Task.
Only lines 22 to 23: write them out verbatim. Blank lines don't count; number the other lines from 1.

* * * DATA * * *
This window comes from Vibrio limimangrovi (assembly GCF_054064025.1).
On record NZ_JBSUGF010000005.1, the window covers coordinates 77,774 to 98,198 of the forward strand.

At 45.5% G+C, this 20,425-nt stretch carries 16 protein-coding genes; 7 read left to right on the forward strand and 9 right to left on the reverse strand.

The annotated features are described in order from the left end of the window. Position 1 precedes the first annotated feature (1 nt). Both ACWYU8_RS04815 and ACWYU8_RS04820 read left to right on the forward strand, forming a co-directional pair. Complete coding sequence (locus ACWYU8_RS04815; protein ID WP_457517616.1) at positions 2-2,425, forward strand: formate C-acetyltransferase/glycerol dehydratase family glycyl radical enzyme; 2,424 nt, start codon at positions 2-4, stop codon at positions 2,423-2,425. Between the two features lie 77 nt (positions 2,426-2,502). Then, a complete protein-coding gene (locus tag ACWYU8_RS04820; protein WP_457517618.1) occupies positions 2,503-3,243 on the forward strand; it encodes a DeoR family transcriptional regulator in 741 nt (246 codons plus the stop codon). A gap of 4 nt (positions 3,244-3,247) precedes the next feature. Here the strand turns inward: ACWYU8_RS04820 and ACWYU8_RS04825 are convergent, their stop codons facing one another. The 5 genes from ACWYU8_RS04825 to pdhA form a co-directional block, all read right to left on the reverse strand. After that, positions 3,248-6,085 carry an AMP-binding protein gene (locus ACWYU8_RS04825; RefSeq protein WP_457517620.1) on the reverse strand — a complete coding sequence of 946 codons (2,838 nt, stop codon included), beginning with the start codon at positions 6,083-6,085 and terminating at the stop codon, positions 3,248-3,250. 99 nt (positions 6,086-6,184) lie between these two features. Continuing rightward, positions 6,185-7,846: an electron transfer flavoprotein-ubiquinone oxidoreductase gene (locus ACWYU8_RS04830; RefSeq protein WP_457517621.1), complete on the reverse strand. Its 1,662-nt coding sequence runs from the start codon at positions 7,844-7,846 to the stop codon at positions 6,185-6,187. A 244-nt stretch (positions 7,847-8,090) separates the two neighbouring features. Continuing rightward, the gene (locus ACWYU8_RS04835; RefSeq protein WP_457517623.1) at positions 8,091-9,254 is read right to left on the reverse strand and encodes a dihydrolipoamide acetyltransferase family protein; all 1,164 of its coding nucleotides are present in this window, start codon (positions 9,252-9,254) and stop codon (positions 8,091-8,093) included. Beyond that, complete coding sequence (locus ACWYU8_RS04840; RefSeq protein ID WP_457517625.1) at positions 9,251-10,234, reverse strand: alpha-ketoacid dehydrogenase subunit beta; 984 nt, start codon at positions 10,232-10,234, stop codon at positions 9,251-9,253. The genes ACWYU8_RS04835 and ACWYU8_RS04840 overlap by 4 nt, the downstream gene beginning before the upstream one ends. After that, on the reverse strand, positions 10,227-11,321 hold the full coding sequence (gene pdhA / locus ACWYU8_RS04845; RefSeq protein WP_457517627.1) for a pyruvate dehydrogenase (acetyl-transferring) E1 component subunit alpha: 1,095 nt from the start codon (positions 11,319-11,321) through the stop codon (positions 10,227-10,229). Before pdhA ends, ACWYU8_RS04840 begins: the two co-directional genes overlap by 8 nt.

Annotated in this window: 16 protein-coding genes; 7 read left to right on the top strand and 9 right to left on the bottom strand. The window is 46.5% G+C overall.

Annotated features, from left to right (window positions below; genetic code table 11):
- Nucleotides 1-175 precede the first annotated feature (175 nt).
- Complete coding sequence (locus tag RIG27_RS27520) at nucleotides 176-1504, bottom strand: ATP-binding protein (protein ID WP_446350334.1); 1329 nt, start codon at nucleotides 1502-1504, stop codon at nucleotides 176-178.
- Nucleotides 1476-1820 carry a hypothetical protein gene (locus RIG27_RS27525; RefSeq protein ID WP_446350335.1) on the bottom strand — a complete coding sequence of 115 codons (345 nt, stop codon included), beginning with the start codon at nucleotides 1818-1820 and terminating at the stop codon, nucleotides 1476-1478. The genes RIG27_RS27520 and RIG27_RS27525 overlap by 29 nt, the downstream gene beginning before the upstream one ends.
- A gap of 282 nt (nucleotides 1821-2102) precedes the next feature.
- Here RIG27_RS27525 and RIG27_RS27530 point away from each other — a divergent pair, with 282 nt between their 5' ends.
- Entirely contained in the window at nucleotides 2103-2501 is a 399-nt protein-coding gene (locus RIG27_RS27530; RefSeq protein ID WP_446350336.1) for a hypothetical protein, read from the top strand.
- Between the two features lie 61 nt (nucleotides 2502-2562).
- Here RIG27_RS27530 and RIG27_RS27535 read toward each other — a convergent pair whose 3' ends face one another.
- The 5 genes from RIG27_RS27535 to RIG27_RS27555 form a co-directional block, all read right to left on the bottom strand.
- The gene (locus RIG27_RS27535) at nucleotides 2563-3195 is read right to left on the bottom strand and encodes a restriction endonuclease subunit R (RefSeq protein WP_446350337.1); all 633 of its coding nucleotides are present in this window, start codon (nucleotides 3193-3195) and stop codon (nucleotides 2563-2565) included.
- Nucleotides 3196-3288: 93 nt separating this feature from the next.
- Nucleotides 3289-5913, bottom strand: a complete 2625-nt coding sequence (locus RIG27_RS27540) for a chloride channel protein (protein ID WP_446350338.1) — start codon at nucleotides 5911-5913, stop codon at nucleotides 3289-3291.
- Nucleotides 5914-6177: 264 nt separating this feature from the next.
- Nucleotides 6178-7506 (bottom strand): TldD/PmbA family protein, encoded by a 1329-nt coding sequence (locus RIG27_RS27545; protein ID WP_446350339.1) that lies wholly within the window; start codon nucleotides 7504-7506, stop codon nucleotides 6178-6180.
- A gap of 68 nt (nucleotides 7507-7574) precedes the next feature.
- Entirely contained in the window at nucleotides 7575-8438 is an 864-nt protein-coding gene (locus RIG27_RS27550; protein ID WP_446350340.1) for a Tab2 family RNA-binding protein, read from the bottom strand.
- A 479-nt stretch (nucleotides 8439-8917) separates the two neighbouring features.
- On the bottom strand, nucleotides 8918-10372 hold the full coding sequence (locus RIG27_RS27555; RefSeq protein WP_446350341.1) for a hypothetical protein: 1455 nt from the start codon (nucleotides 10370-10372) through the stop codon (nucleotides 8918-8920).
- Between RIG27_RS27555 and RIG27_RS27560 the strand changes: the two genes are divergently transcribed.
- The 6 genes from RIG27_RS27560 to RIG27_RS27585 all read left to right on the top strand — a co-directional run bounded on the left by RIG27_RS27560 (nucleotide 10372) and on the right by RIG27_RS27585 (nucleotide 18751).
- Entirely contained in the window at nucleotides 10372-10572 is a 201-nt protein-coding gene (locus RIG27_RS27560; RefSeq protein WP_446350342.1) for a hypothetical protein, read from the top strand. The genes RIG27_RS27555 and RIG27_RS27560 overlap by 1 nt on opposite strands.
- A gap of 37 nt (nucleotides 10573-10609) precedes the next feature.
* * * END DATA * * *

- Entirely contained in the window at nucleotides 7575-8438 is an 864-nt protein-coding gene (locus RIG27_RS27550; protein ID WP_446350340.1) for a Tab2 family RNA-binding protein, read from the bottom strand.
- A 479-nt stretch (nucleotides 8439-8917) separates the two neighbouring features.